About the same time, Kissinger observed that Vietnam had become “a crucial test of American maturity… We do not have the privilege of deciding to meet only those challenges which most flatter our moral preconceptions.” To walk away from Vietnam would be irresponsible, a betrayal of American ideals. The Harvard professor was still a “bit-part actor in Washington,” but as the nation turned against the war his views were increasingly invoked by a Johnson administration struggling to “square the circle of its unwinnable war.”
Ferguson believes that by 1968 Kissinger’s thinking on Vietnam can be divided into four dimensions:
1. The Johnson administration’s most “elementary blunder” was to have become diplomatically isolated: “Aside from South Korea and distant Australia, almost none of its allies offered it meaningful support in Vietnam… By contrast, Hanoi was in the happy position of being able to play two powerful allies off against one another: the Soviet Union and China.”
2. The United States needed to extricate itself from a position of weakness using cold calculations of self-interest.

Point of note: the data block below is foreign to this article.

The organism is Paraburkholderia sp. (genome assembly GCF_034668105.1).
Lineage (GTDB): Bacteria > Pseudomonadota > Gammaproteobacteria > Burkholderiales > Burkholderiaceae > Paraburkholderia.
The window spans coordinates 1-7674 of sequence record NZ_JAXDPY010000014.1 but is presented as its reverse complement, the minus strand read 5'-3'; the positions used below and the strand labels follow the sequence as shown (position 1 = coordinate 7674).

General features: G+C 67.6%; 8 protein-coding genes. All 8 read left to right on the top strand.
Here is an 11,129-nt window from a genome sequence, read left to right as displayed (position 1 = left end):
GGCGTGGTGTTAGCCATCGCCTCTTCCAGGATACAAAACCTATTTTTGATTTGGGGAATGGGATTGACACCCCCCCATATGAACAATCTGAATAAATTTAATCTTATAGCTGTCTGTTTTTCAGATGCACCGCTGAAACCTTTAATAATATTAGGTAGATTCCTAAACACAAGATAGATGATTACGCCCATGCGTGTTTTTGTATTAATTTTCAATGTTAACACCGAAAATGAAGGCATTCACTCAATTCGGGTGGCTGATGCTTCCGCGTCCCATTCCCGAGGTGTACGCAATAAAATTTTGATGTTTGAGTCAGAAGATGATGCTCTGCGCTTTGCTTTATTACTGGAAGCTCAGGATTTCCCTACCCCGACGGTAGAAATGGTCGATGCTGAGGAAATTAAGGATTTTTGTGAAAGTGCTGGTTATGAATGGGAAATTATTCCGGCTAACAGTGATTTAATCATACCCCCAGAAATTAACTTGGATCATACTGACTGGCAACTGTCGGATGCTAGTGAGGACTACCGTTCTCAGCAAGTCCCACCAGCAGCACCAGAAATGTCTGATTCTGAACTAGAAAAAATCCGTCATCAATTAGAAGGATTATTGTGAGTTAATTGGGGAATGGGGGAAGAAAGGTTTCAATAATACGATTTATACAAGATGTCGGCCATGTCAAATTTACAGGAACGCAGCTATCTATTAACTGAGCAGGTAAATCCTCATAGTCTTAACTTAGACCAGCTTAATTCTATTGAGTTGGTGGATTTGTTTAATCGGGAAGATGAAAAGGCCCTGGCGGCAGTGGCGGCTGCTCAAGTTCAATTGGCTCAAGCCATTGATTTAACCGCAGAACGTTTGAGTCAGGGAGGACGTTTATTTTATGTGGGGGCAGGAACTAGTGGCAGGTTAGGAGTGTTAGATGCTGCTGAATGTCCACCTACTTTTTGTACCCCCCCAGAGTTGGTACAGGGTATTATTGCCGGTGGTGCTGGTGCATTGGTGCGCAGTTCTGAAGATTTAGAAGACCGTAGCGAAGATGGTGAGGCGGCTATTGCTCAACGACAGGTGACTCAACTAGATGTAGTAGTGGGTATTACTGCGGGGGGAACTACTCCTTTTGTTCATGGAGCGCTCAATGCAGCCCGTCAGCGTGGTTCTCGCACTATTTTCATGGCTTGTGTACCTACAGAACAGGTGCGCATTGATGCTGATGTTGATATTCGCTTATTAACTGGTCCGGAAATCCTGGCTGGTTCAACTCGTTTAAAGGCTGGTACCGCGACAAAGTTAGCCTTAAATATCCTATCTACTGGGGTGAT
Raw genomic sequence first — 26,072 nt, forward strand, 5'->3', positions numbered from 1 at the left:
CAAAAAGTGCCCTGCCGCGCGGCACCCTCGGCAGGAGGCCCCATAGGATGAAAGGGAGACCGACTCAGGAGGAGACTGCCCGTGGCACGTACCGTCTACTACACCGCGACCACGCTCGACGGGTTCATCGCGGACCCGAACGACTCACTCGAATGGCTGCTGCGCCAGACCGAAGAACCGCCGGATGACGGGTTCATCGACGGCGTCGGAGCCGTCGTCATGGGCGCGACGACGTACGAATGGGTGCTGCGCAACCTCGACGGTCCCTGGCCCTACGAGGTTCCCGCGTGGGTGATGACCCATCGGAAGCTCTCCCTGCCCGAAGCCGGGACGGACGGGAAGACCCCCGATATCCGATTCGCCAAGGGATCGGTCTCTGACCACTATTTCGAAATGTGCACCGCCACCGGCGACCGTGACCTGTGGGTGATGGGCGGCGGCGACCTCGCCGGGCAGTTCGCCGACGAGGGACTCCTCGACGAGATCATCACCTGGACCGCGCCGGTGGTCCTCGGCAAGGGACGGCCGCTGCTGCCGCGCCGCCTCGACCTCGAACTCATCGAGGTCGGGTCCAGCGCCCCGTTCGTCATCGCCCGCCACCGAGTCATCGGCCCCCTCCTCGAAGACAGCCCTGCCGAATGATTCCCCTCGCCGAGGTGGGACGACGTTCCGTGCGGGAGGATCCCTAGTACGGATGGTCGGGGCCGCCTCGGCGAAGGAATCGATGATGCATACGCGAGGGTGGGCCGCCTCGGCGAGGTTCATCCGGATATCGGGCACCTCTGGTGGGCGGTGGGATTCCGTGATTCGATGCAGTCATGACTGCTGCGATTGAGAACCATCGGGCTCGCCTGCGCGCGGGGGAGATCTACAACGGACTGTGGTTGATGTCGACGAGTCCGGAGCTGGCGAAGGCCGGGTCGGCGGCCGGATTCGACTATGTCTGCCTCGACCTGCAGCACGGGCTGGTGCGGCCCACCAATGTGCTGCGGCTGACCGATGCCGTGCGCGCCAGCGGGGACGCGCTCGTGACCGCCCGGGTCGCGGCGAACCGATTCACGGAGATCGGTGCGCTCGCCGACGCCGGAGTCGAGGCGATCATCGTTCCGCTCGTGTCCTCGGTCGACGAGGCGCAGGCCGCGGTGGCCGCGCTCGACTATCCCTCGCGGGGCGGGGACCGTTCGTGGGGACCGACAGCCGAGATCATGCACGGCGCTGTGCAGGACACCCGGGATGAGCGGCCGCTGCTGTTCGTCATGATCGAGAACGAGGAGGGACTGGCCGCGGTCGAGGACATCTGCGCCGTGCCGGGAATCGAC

3. As with Germany so with Vietnam: no unification of the divided country could be understood separate from the geopolitical context. “In either case, a unification that ended up producing an enlarged Soviet satellite had to be resisted.”
4. The United States needed to achieve flexibility in the system of great power relations. The grand Kissinger strategy would be to revive the US alliance with Western Europe, achieve detente with the Soviet Union by “seeking practical objects for cooperation,” and reach out to the revolutionary pariah, Maoist China. Washington’s chance to shift the balance of power by playing a new China card was an idea thrown up during Kissinger’s unsuccessful foray into secret diplomacy over Vietnam. As an unofficial envoy, Kissinger had his eyes opened to the potential for a US–China deal by talking to Soviet bloc strategic thinkers who emphasised the significance of the deep rift between Moscow and Beijing.
In August 1966 Kissinger – though lacking a formal position – was given the task of making the American case for talks with Hanoi. From then until the fall of Saigon, nearly nine years later, he “would devote an enormous proportion of his time and energy” to the question of how the United States could get out of Vietnam without being humiliated. Putting out peace feelers in secret – seeking “talks about talks” – plunged him into a diplomatic version of Waiting for Godot. He sat in Paris. And waited. And was played and hoodwinked.